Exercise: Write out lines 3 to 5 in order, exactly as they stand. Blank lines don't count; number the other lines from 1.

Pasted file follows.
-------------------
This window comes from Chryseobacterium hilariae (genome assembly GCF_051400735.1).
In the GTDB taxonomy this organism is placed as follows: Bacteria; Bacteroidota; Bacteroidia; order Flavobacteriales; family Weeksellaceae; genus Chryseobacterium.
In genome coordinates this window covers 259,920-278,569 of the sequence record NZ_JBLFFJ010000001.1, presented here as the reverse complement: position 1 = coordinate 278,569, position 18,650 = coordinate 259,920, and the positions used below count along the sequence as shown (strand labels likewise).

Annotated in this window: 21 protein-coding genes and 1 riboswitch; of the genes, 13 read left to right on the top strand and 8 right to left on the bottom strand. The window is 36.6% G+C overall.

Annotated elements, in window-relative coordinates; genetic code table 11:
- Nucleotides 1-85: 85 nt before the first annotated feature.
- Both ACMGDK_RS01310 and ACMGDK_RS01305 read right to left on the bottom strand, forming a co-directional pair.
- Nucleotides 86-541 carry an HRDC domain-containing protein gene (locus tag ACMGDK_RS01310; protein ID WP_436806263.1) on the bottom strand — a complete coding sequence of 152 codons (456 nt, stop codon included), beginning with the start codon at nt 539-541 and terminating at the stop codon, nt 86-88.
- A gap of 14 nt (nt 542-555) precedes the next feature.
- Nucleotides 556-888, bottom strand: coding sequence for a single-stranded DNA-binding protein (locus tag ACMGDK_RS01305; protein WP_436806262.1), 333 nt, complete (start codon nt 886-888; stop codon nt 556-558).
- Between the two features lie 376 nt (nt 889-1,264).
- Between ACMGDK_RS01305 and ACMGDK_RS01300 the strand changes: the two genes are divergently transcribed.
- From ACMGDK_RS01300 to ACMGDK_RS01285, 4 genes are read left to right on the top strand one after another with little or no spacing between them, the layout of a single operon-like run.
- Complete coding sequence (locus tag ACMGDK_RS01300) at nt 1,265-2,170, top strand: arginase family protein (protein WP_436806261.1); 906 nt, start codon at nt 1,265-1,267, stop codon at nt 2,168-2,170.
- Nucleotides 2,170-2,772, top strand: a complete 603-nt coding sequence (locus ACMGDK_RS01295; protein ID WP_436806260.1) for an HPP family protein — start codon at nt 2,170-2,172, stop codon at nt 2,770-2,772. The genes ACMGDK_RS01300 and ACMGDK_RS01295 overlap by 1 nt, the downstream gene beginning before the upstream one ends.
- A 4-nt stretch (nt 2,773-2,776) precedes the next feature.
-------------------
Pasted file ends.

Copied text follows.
In genome coordinates this window covers 259,920-278,569 of the sequence record NZ_JBLFFJ010000001.1, presented here as the reverse complement: position 1 = coordinate 278,569, position 18,650 = coordinate 259,920, and the positions used below count along the sequence as shown (strand labels likewise).

Annotated in this window: 21 protein-coding genes and 1 riboswitch; of the genes, 13 read left to right on the top strand and 8 right to left on the bottom strand. The window is 36.6% G+C overall.

Annotated elements, in window-relative coordinates; genetic code table 11: